Hydraulically controlled drilling rigs are generally well known in the art, and have traditionally utilized similar structures within the various types of drills. The Acker Company of Scranton, Pa., has manufactured several various types of drill rigs, which rigs exemplify features that have not been significantly modified since the early part of this century. For example, the Acker ADII typifies one of the most commonly used drill rigs, employing features that are quite well known. This type of drill rig incorporates a derrick which supports two, parallel hydraulic cylinder feed assemblies. These feed assemblies raise and lower an exposed drill head by simultaneously applying force in the same direction to both the left side and right side of a support frame, which is integrally attached to the drill head. Because two feed assemblies are used in this manner, the drill head could be subjected to a turning force, perpendicular to the direction the drill head is moving, if the support frame was not incorporated to react the force provided by the two cylinders. Using two feed assemblies instead of one adds to the overall weight of the drill rig. This undesirable effect is augmented by the fact that the support frame for the rotary assembly is also required. Further, this twin feed assembly design, which incorporates redundant structure, necessitates a substantial support structure that requires a heavy, sliding base for movement onto on and off-hole positions. This structure requires that the drill rig be mounted on a large vehicle, which limits the rig's versatility. This drill rig additionally is designed to be used in vertical applications, only. Another critical limitation of this type of drill rig is that this design requires a heavy, square shaft, or Kelly bar, which acts as a drive shaft. This shaft is exposed and, therefore, is a safety hazard, and further adds to the weight of the device. Further, because the drill head slides on the outside of the feed cylinders, the drill rods are contained between the base supports for the feed cylinders. When the head is in a raised position, the distance between the base supports limits the size of the auger which can be driven by the device. Additionally, because of the arrangement of the hydraulic support jacks, the control panel for the rig cannot be placed along the rear of the rig at a safe distance from the rotating elements.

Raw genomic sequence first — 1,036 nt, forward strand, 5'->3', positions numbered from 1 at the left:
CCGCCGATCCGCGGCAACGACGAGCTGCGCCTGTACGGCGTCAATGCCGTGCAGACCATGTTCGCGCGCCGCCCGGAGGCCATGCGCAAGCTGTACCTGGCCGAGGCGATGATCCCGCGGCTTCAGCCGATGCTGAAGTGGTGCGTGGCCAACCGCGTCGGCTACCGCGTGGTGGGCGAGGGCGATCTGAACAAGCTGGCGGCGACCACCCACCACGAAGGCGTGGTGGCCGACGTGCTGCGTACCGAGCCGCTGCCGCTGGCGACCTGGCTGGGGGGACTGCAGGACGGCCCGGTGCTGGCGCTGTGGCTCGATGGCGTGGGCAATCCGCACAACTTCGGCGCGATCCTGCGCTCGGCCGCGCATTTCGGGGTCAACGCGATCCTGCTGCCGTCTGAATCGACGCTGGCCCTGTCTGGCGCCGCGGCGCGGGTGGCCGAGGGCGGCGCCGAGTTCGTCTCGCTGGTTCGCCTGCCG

The Acker Core-Max drill rig utilizes a large, folding derrick which is raised and lowered by two double-acting hydraulic cylinders. The drive head is releasably mounted to a movable carriage that is slidably engaged with a mast mounted within the derrick. The feed cylinder is also mounted within the derrick in parallel, eccentric relationship to the drill rods, rather in direct, concentric alignment. Since the feed cylinder is not concentric with the drill rods, a bending moment results with respect to the force applied to the moving carriage. This results in less efficient application of force, and wear on the carriage and mast assemblies. This arrangement also requires a large amount of structural steel and, therefore, is a comparatively heavy rig with numerous parts. The rotation elements of the rotary assembly are also mostly exposed, providing a safety hazard.